4 Key Lessons in Healthcare Transformation and Quality Improvement

Virginia Mason Institute

In 2015, Virginia Mason Institute launched a five-year partnership with five National Health Service trusts in the United Kingdom:

  • Surrey and Sussex Healthcare
  • Barking, Havering and Redbridge University Hospitals
  • Leeds Teaching Hospitals NHS Trust (LTHT)
  • University Hospitals Coventry and Warwickshire (UHCW)
  • Shrewsbury and Telford Hospitals (SaTH)

The goal was to enhance the quality and safety of care provided at the trusts. Virginia Mason Institute helped each trust design and implement a unique system of management and improvement. Each system consists of guiding principles and practical tools followed by every team and team member “from board to ward.”

We’re extremely proud of what the five trusts have accomplished and want to share four lessons about transformation and quality improvement from our work together.

“The partnership we have shared with Virginia Mason over the last five years has completely transformed UHCW … This was most recently evidenced by us being the site of the first COVID vaccination in the world. One of the reasons that we were chosen was the embedding of our improvement system, which was developed in conjunction with Virginia Mason Institute and enabled the organization to ‘learn fast’ during the first wave of COVID.”

— Andy Hardy, CEO, UHCW

Progress comes from alignment and empowerment, not from control

Leaders often think that focusing on improvement requires them to tighten their grip. In fact, it requires leaders to get everyone in the organization on board with common goals, so they can unleash the power of individual teams and team members to pursue them.

Virginia Mason Institute coached the trusts in a number of ways to do this, including what we call Rapid Process Improvement Workshops (RPIWs). These are week-long incubators for process improvement, where frontline workers who do the tasks that need improving are given the time, space and resources they need to design, iterate and implement new solutions and measure results.

The trusts performed a total of 113 RPIWs over the five-year period, achieving gains of at least 50% in every single outcome they targeted for improvement. The improvements include optimized processes that save more than 3,000 hours in service time!

Improvement snapshot from Warwick Business School data collection

Cost reduction isn’t the goal — but it’s a welcome bonus

The trusts were focused on providing value to their patients. But like all organizations, they care about their financial health. We’re thrilled by the savings many of them achieved during our partnership.

LTHT, for example, turned a £100 million deficit into a £19 million surplus and achieved sustainable financial gains over the years. Another example, SaTH achieved savings of £1.8 million in 18 months through targeting the removal of waste in their supply chain, procurement processes, and their wards.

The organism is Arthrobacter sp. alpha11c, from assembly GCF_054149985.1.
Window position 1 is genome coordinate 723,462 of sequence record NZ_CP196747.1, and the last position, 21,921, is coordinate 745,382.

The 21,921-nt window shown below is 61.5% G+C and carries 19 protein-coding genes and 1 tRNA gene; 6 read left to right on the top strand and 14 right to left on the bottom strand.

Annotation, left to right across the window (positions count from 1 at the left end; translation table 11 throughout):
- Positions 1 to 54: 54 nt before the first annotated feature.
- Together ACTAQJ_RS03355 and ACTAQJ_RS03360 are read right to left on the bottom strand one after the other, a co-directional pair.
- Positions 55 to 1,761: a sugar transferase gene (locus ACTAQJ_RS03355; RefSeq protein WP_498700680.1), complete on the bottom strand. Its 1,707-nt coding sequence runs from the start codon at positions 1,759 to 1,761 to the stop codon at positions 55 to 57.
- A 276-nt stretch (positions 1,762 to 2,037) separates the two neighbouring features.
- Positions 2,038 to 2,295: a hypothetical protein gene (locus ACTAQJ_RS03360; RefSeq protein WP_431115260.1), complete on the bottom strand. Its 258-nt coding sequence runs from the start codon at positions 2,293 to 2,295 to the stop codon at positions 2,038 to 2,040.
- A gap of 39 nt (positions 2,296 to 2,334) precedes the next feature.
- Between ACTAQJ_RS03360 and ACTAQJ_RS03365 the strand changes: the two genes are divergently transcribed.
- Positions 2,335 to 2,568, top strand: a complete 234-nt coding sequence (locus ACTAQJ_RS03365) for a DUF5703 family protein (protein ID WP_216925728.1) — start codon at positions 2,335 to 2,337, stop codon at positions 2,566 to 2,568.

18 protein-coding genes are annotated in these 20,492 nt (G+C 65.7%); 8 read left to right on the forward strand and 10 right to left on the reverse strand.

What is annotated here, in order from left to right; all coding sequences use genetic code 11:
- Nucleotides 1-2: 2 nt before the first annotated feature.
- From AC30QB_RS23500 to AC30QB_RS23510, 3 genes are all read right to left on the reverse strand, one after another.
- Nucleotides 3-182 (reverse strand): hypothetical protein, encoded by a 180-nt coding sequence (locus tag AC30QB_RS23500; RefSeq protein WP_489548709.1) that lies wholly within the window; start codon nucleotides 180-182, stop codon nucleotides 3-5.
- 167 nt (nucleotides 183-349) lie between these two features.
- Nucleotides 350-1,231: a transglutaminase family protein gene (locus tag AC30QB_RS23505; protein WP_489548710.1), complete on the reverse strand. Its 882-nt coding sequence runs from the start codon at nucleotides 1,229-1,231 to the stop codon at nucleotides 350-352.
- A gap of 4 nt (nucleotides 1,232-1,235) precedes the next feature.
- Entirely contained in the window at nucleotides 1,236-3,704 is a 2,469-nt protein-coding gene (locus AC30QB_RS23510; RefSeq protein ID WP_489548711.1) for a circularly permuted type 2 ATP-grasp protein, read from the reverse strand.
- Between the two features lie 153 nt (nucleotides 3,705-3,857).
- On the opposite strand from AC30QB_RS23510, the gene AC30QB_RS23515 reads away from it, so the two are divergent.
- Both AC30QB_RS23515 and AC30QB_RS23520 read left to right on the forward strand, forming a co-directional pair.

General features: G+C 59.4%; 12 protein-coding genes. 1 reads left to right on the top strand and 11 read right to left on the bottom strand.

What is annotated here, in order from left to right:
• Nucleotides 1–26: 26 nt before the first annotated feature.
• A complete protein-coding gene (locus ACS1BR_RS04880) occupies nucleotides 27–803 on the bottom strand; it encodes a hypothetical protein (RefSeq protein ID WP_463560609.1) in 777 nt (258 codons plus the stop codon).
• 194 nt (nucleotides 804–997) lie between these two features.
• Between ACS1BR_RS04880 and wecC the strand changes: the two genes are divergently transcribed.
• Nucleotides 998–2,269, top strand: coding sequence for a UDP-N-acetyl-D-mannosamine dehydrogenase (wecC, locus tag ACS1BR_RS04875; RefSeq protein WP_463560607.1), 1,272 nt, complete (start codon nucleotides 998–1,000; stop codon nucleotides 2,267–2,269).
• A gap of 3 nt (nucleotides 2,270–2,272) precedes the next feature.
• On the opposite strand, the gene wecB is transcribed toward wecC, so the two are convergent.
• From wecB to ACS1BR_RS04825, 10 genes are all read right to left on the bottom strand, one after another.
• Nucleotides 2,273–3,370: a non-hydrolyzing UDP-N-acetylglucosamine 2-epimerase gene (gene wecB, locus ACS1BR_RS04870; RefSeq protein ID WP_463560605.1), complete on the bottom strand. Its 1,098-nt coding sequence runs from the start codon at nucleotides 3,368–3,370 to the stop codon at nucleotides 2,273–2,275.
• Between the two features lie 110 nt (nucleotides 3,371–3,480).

It’s a great reminder that although cutting costs isn’t the goal, it’s a common result of improvements that put the patient first.

It’s what happens after failure that is important

Each of the five trusts have embraced a culture of continuous improvement. This culture thrives on the idea that “zero defects” is possible and worth aspiring to. But it also acknowledges that we’re all human. While we aim every day to do no harm and make no mistakes, sometimes we will fall short of those goals.

One trust was reminded of this when a team came to terms with a medical error in the OR. Every organization has a story like that. But the real measure of an organization is how it responds: Do you give up on doing better, or double down on making improvements?

In this case, the organization doubled down, and used that incident to fuel its efforts to improve processes and communication in the OR. Leaders gave team members full power to “stop the line” when anything is amiss or unsafe. This is a critical way to respect workers and enable improvements, and it’s helping power better staff engagement and safety metrics at the trust today.

Better never stops

Their improvement systems helped each trust meet numerous challenges during the pandemic with vigor and speed. In fact, UHCW had set such a high standard for efficiency and reliability that they were chosen by the U.K. government to offer the first doses of the COVID-19 vaccine in the world.

The goal for the trusts going forward will be to carry the same sense of urgency and purpose into a daily pursuit of zero-defect, high-quality care for their patients.

If the last five years are any indication, we think they’re more than up to the challenge.

Delivering Change and Developing Cultures of Learning Across the NHS

Learn more about our work across the United Kingdom and beyond where we partnered with NHS trusts and more to achieve outcomes including:

  • Achieving status as most efficient hospital in the NHS
  • Reducing patient harm incidents
  • Cost savings and improved finances
  • Developing cultures of respect
  • Reducing burden of work for staff
  • Improving the patient experience

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